Manufacturer's Suggested Retail Price (MSRP), also known as "sticker" price, is a recommended selling price that automakers give a new car that is above the invoice price paid by the dealer. It is a price that does not include any options that can be added to a particular car style. When shown as a range, the prices are starting MSRPs, without options, for multiple styles for that model.
This price range reflects the Kelley Blue Book Suggested Retail value for all trim levels, but not necessarily all available options.
The Kelley Blue Book Suggested Retail value represents the amount an auto dealer might ask for a specific vehicle; the actual sale price will vary. A vehicle's popularity, condition, warranty, color and local market conditions are factors involved in determining a final price. The retail value is not a trade-in or private party value.
The Suggested Retail value assumes that the vehicle has been fully reconditioned and has a clean title history. The Suggested Retail value also allows for advertising, sales commissions, insurance and other costs of doing business as a dealer. Most vehicles offered at this price have passed an inspection, and some may carry a warranty. Vehicle mileage is assumed to be normal or below normal.
Best Bets get above-average mpg, class-average or better reliability, class-average or better crash-test ratings, and our recommendation.
Expert Reviews 1 of 3
By Rick Popely
May 3, 2001
Vehicle Overview Honda introduced a Special Edition (SE) model of the CR-V in the spring of 2000 as a midyear addition designed to perk up sales of this car-based SUV. For 2001, the SE becomes part of the regular CR-V lineup. Leather seats; a CD player; and body-color bumpers, side moldings and a hard spare tire cover are among the SEs standard features.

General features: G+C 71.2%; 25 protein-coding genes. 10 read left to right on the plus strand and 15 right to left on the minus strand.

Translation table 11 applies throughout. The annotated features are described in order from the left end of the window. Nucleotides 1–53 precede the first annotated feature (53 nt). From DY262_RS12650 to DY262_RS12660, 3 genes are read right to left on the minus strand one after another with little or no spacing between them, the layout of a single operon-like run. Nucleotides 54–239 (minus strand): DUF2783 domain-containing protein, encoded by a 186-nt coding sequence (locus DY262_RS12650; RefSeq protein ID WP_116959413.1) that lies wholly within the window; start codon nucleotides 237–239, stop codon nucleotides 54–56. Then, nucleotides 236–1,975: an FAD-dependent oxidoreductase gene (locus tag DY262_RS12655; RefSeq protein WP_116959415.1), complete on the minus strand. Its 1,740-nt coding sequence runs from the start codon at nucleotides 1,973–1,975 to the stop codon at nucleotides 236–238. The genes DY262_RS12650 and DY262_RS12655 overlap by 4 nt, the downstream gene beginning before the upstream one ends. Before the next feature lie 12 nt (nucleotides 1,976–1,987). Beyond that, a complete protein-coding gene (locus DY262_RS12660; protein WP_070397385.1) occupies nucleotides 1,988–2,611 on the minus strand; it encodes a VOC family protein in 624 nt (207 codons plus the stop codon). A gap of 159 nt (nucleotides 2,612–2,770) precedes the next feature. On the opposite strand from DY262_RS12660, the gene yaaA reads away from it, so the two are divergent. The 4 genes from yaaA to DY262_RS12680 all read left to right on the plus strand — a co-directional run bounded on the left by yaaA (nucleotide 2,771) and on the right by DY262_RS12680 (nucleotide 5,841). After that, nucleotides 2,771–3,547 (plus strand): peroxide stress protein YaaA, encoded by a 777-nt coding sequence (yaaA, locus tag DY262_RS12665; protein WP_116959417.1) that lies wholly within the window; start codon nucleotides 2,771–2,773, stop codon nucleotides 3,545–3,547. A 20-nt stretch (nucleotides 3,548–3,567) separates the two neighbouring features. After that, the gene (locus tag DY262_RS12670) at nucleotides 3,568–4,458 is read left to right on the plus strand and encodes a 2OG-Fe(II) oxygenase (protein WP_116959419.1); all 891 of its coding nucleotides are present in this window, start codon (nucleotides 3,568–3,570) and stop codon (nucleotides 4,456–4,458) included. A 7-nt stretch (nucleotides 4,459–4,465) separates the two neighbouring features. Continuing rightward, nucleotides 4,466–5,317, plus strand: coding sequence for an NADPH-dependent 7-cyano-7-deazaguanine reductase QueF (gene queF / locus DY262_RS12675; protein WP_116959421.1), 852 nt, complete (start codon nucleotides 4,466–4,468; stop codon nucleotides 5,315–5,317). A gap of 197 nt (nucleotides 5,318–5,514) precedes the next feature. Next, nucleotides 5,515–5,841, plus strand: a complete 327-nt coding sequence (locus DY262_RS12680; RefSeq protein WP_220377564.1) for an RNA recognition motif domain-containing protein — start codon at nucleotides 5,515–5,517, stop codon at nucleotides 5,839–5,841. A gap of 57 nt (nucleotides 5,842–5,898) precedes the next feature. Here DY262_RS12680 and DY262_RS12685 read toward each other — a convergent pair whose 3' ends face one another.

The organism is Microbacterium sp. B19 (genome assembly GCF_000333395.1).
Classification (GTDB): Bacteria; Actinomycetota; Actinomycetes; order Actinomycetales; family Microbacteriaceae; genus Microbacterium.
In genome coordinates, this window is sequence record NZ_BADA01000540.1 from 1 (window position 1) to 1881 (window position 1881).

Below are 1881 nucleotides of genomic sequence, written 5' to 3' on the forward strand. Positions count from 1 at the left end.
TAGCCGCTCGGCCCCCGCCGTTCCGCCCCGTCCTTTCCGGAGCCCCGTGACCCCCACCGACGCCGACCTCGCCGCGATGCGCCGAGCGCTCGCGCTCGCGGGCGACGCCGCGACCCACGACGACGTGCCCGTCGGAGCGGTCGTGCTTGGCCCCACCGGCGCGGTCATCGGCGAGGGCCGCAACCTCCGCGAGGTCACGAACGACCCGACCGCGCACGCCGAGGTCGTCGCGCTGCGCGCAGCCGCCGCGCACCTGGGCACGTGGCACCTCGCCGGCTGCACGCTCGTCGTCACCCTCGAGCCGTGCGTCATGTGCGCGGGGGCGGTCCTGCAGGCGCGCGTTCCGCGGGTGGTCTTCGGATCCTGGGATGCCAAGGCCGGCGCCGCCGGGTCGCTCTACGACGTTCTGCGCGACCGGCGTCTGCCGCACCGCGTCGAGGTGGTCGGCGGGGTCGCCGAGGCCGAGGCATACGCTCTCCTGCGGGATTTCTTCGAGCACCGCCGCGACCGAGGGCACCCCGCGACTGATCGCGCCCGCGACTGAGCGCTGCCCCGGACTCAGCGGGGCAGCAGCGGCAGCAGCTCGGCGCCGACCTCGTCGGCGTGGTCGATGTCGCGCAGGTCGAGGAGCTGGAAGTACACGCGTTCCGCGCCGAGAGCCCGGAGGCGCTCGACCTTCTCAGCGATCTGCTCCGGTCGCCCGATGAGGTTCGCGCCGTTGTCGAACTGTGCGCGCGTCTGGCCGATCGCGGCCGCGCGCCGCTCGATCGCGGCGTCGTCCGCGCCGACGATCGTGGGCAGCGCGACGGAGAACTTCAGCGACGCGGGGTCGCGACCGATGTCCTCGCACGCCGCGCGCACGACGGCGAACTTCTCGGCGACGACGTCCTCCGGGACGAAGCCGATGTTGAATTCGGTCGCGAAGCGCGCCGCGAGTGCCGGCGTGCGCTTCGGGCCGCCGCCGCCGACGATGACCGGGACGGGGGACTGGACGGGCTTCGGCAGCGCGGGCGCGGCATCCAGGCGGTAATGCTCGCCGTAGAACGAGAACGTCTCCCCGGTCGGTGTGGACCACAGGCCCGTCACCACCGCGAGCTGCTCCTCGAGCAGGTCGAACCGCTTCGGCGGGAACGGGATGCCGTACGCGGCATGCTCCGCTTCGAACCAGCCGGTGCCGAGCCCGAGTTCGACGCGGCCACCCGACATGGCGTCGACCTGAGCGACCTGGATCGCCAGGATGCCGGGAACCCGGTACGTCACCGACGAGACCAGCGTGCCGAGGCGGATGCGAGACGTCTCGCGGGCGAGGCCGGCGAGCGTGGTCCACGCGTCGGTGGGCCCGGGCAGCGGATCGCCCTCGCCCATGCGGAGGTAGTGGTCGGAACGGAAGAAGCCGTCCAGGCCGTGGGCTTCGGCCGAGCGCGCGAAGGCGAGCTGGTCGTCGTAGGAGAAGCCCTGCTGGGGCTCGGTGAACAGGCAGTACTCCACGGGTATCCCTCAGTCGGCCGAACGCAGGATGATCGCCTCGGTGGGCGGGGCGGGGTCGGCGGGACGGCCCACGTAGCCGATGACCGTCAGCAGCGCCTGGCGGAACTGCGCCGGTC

Derived from the previous generation Civic platform, the CR-V has been the most popular car-based SUV, but it faces increased competition this year from the redesigned Toyota RAV4, the new Ford Escape and the Mazda Tribute.
Honda plans to redesign the CR-V for the 2002 model year. It will be built off the new Civic platform but will have a more powerful engine.
Exterior The CR-V is a four-door wagon with classic SUV styling that hides its passenger-car origins. The overall length of 177 is 4 inches longer than the Ford Escape. Access to the cargo area is through a two-way tailgate: The window flips up, and the tailgate swings open to the right (with the outside spare tire attached).
Interior CR-V has the typical SUV seating arrangements of two front buckets and a three-place rear bench that folds flat for maximum cargo room of 67 cubic feet. Among the unique touches is a plastic cargo cover that folds out to create a picnic table. Also unusual for a Japanese brand vehicle is that the automatic transmission lever is on the steering column instead of the floor.
Under the Hood A 146-horsepower 2.0-liter four-cylinder engine is used on all models and comes with either a four-speed automatic or five-speed manual transmission. Front- and four-wheel-drive models are available, and the Real Time 4WD system engages automatically to maintain traction. Honda describes the CR-V as suited for light-duty offroad adventures and not serious off-roading.
Driving Impressions The CR-V is the best-selling car-based SUV because it offers ample room in a manageable size, good fuel economy and the security of 4WD in a vehicle that looks like a sport ute. The engine lacks a strong punch for passing, and theres too much noise at highway speeds, but the CR-V is a smooth, capable performer available at reasonable prices. The new Ford Escape emerges as formidable competition, however.